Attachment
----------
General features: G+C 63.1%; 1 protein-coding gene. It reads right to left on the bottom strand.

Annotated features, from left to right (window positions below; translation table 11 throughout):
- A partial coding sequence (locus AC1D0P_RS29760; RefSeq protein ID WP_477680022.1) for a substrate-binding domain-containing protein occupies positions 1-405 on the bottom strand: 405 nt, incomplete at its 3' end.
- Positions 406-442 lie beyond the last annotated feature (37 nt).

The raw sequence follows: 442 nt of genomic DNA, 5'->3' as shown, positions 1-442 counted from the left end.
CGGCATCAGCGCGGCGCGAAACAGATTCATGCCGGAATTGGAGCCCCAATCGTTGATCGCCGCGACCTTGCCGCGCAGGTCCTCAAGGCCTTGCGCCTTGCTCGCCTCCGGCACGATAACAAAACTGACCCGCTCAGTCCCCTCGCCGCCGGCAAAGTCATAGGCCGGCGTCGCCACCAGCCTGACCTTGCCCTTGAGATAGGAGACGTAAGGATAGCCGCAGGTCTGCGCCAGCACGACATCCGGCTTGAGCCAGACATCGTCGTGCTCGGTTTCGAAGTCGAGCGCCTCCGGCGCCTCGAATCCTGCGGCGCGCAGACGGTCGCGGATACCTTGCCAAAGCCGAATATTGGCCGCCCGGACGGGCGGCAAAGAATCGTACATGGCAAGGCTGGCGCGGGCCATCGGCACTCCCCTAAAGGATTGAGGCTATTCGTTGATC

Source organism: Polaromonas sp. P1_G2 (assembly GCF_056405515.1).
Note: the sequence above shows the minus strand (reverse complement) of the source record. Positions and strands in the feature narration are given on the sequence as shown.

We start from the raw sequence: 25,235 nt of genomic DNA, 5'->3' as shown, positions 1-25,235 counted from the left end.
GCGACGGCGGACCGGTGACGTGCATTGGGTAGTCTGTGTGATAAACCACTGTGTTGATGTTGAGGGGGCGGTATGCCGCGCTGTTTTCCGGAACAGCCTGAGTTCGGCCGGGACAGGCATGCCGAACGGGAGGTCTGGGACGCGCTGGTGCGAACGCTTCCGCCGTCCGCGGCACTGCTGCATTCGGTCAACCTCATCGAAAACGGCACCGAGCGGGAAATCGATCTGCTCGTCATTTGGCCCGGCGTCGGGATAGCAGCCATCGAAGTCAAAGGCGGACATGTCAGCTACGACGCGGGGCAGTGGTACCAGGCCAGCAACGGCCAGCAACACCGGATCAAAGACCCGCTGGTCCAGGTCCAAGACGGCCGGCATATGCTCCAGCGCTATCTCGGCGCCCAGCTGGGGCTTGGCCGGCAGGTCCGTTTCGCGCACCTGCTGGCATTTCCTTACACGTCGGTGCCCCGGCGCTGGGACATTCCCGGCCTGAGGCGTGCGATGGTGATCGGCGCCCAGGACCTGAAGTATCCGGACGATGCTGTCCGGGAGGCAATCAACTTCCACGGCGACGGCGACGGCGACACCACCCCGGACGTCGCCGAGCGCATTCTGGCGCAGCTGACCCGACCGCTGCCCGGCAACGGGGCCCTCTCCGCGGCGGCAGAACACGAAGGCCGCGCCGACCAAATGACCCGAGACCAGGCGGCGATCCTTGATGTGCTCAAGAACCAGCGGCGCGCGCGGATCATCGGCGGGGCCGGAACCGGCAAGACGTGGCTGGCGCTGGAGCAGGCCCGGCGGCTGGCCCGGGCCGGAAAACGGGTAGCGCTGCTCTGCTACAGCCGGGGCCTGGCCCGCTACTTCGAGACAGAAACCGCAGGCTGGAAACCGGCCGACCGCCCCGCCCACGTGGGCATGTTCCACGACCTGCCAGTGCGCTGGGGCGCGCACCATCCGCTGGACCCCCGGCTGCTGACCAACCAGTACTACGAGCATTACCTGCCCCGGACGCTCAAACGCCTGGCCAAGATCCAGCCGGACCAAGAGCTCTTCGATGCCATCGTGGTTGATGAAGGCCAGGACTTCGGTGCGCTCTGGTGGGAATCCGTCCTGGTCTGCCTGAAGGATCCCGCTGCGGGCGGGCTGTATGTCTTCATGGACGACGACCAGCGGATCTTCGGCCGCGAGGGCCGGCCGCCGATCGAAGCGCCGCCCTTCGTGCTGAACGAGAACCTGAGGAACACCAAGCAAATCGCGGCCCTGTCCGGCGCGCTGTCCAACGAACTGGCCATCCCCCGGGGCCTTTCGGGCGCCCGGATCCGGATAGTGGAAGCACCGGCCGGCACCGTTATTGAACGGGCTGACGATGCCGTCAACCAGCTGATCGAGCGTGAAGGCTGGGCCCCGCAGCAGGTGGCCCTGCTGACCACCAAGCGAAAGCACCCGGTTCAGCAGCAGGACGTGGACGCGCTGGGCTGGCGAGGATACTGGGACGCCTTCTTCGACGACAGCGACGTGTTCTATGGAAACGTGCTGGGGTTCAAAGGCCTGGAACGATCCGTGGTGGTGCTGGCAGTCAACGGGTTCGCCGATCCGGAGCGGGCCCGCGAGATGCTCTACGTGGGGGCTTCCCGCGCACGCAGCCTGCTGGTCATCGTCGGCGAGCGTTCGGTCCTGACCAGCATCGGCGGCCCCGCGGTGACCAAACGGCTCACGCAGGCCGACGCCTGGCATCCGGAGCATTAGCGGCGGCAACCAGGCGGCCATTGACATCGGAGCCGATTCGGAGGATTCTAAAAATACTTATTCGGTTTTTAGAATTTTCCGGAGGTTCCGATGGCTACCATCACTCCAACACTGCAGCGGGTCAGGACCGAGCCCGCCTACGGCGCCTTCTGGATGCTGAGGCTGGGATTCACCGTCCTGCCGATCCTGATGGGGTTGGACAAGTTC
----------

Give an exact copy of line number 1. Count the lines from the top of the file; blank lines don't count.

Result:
General features: G+C 63.1%; 1 protein-coding gene. It reads right to left on the bottom strand.